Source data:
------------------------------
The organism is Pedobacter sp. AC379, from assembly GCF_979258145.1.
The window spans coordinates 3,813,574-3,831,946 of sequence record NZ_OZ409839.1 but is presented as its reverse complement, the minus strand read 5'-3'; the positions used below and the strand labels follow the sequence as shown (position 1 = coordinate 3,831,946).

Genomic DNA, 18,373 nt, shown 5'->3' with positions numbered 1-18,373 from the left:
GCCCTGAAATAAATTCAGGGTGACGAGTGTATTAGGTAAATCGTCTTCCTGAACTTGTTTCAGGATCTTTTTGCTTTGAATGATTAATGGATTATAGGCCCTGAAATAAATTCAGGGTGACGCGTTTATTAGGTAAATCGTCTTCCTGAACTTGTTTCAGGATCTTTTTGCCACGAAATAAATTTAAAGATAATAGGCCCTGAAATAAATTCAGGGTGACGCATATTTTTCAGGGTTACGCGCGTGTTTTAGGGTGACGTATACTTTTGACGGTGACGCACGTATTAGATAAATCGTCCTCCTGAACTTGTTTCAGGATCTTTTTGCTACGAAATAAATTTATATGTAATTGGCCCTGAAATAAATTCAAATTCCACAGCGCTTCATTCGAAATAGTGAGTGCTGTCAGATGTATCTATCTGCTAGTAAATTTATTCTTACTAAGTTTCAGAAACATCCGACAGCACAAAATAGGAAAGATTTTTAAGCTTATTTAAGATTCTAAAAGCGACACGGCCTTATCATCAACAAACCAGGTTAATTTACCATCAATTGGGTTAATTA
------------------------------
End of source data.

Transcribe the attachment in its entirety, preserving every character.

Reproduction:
The organism is Pedobacter sp. AC379, from assembly GCF_979258145.1.
The window spans coordinates 3,813,574-3,831,946 of sequence record NZ_OZ409839.1 but is presented as its reverse complement, the minus strand read 5'-3'; the positions used below and the strand labels follow the sequence as shown (position 1 = coordinate 3,831,946).

Genomic DNA, 18,373 nt, shown 5'->3' with positions numbered 1-18,373 from the left:
GCCCTGAAATAAATTCAGGGTGACGAGTGTATTAGGTAAATCGTCTTCCTGAACTTGTTTCAGGATCTTTTTGCTTTGAATGATTAATGGATTATAGGCCCTGAAATAAATTCAGGGTGACGCGTTTATTAGGTAAATCGTCTTCCTGAACTTGTTTCAGGATCTTTTTGCCACGAAATAAATTTAAAGATAATAGGCCCTGAAATAAATTCAGGGTGACGCATATTTTTCAGGGTTACGCGCGTGTTTTAGGGTGACGTATACTTTTGACGGTGACGCACGTATTAGATAAATCGTCCTCCTGAACTTGTTTCAGGATCTTTTTGCTACGAAATAAATTTATATGTAATTGGCCCTGAAATAAATTCAAATTCCACAGCGCTTCATTCGAAATAGTGAGTGCTGTCAGATGTATCTATCTGCTAGTAAATTTATTCTTACTAAGTTTCAGAAACATCCGACAGCACAAAATAGGAAAGATTTTTAAGCTTATTTAAGATTCTAAAAGCGACACGGCCTTATCATCAACAAACCAGGTTAATTTACCATCAATTGGGTTAATTA